A few days ago marked the second anniversary of my father's passing. It still feels so surreal to me. Sometimes it feels like it couldn't possibly have been two years since the last time I heard my dad laugh, enjoyed his cooking and sat on the porch with him. Other times it feels like time has gone by so slowly and that two years has been more like twenty. They say time heals all wounds and in some ways it does. However, no amount of time will ever fill the void of losing my dad at a young age when I really needed him.
I remember the day I lost my father. I was supposed to go Geocaching with a friend and I was running late as usual. I was trying to finish my lunch when my phone rang. I assumed it was my friend calling to find out when I was coming. I never went on that Geocaching trip. Instead, I got a call that changed my life. My uncle told me my father had been in an accident on his four-wheeler and that he was unconscious but breathing. I fell apart. My dad had not been wearing a helmet. I called my cousin and asked him to drive me to Chattanooga as soon as possible. Because I had been told he was breathing, I wasn't as worried. People get knocked out all the time and recover just fine. My cousin, who is a police officer, warned me of what I may see and to not be freaked out if they had induced a coma to prevent further injury. When I arrived at the hospital and was met by the chaplain, I knew things were not good. No amount of prep time prepared me for what I walked into when I saw my dad hooked up to a life-support machine. I had just talked to him on the phone the day before. None of it felt possible.
I don't remember much of that night. I was so overwhelmed with emotion having to deal with the fact I wasn't even going to really say goodbye. I didn't know if he even had any brain activity left to know I was even there. Doctors were explaining the severity of his injuries to me. I wanted to hold on to hope so badly. "I'm sorry ma'am but your father has cracked his skull. Grey matter is leaking from his brain." I knew it. I knew his life was over. I, at that point as his closest of kin, had to take over all medical decisions such as organ donation, do not resuscitate and the final call to turn off life support. I was only 24 years old. I wasn't ready for this.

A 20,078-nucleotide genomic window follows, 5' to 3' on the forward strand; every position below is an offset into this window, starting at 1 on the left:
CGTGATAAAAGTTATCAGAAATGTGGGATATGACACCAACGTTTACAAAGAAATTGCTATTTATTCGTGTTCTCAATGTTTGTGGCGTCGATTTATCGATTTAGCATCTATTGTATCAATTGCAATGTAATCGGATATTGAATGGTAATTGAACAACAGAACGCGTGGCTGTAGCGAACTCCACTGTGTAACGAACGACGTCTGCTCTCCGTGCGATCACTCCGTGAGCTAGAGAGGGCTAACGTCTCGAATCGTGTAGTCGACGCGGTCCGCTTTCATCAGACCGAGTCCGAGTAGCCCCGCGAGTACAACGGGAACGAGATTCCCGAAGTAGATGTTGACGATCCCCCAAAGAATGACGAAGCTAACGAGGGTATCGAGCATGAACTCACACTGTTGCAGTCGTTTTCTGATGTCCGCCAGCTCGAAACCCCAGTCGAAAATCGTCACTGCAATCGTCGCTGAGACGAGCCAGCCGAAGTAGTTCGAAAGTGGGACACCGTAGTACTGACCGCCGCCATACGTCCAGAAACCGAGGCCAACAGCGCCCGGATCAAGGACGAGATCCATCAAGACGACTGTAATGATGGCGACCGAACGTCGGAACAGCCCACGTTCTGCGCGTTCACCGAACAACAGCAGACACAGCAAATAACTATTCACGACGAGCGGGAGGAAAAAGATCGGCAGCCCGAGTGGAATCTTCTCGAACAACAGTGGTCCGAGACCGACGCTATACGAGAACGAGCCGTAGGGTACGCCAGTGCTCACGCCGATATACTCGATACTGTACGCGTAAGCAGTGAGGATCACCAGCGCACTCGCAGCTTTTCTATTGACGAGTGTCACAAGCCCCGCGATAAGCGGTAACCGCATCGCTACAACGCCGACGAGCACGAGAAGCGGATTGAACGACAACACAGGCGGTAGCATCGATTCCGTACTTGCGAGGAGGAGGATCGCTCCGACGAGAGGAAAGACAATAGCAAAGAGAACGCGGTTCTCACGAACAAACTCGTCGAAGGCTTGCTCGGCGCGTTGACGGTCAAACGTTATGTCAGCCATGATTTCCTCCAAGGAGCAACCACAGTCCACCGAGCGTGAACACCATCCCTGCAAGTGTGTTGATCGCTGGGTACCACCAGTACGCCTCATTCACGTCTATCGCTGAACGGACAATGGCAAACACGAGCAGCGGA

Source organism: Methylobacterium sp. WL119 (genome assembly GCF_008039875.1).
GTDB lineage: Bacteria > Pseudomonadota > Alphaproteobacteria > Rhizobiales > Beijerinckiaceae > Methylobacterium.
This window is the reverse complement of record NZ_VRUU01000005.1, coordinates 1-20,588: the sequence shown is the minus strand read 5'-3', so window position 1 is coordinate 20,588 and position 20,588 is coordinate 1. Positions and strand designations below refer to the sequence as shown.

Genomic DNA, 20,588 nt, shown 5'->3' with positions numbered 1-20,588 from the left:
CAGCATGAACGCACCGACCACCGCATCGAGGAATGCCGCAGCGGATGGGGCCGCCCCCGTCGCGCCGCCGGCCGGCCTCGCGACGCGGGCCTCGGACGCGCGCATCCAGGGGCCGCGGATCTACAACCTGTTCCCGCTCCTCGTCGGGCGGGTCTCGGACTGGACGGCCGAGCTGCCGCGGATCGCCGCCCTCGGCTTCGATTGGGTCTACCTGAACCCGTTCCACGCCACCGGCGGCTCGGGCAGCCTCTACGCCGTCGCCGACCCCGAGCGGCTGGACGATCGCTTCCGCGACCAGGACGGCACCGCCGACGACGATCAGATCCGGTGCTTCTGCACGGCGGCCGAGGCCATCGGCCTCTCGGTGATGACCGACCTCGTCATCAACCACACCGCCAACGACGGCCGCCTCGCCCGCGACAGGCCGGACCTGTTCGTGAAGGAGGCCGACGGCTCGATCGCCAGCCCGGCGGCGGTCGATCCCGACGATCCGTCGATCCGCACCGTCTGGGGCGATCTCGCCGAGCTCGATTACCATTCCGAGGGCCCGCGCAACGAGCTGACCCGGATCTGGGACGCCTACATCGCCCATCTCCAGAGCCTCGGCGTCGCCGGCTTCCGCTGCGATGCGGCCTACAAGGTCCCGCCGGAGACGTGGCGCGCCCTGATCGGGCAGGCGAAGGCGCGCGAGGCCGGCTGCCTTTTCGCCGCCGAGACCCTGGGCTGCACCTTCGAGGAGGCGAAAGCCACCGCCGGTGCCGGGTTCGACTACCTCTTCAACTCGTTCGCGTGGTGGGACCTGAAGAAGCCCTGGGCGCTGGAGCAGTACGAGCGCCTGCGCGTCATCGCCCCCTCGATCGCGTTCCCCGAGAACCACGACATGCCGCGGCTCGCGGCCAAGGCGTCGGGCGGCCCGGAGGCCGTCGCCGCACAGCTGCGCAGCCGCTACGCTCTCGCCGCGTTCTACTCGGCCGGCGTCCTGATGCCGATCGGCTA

It felt like my whole world was crashing down around me at that hospital. A lot of my first initial thoughts I had I still have today. My dad won't see me graduate from college this May, he won't be the one to walk me down the aisle if I get married and he won't ever meet any of his potential future grandchildren. Moments in my life that should be celebrations always have a small twinge of pain because he's not able to be there and I can't call him. I thought I was going to have so much more time. There are so many things I wish I could go back and ask him.
I think about my dad every single day. I still have a full mailbox on my phone with voicemails from him. Most of them are just basic "call me back" messages but there are so many where he tells me he loves me. I live with my grief. It's like a gray cloud that tries to loom over me. Sometimes I have to allow myself to be sad. I do my best to shine brighter than my cloud and stay positive. I know my dad would be very proud of the person I have become. I miss him so much and I will always love him.
“What we have once enjoyed deeply we can never lose. All that we love deeply becomes a part of us.” - Helen Keller